“Yo, that pretty far driving for golf shirts. They run out in New York,” he snickered. The bicycles came to an abrupt halt as P. Honey gestured toward the Empire State plates.
“Yo, this a reporter or some shit, 'mon, boys, we outtie,” P. Honey announced and the troops fell in line with one notable exception.
Incredulous, she rode over to examine the car in its entirety and within seconds, to her consternation and outrage, glimpsed the incriminating bumper sticker—the telltale interlocking N.Y.
“You’re… You’re a Yankee fan,” she spluttered, her eyes welling with tears. “Can’t you people leave her alone? Why don’t you stop persecuting her?”
“Sister Souljah,” P. Honey shouted, “Give it a rest. We outta here.”
“You don’t understand. You don’t know how great Selena is. You don’t care. You want to destroy her.
“Ever since I was little, my parents forced me to play tennis, to practice six hours every day. All they ever talked about was how I had this gift I had to use to become a professional tennis player. Tennis this, and Tennis that. They never asked whether I liked the sport, whether I wanted to play professional tennis, whether I could handle the sacrifice. I wasn’t even allowed to question it. They turned me into a nine-year-old freak, no friends, no education, no interests-- nothing but tennis.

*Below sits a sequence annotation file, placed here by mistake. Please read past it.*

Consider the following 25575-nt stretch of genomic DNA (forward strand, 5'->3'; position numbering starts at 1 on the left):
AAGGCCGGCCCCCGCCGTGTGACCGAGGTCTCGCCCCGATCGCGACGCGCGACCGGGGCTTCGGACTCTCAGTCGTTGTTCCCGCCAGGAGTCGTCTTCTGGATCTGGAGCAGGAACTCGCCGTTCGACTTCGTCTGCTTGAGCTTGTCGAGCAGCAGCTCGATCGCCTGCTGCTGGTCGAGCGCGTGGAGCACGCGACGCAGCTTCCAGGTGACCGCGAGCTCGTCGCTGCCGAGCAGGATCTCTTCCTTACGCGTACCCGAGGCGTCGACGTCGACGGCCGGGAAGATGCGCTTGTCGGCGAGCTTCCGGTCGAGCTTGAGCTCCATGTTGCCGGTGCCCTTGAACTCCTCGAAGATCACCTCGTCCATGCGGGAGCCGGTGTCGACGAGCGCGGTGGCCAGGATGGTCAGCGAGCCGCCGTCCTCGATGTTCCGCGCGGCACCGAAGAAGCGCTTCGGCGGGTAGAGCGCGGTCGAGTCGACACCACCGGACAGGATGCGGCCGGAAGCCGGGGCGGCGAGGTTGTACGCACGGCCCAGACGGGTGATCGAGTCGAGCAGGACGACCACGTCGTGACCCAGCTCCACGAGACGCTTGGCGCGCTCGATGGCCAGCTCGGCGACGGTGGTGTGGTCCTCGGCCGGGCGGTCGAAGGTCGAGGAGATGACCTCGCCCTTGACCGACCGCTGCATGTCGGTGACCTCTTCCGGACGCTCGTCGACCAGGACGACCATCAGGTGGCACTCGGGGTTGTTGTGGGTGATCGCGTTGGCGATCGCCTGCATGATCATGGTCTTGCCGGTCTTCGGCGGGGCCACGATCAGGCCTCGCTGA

Then one day, I lost this match and couldn’t leave the Court afterward. I sat there, catatonic, for three hours. My parents, they didn’t care. They left me there to stew. But Selena saw me; she comforted me; she rescued me. She told me how stupid sports are. How it's just a game; it doesn't mean anything. She told me how selfish and vain and shallow athletes are.”
“Enough,” P.Honey persisted, trying to stop her.
“Selena told us all about her years covering professional sports in New York, the Yankees, in particular. She let us know how crass and stupid baseball players are. She told us all the dirty, vile things they say in the locker room. How they cheat on their wives and then abandon them. How they really hate women, all women. She taught us how athletes like A-Rod care only about money and fame and success. And she told us how deluded and psychotic you fans are that cheer for and defend them. How you act like animals in ballparks. How…”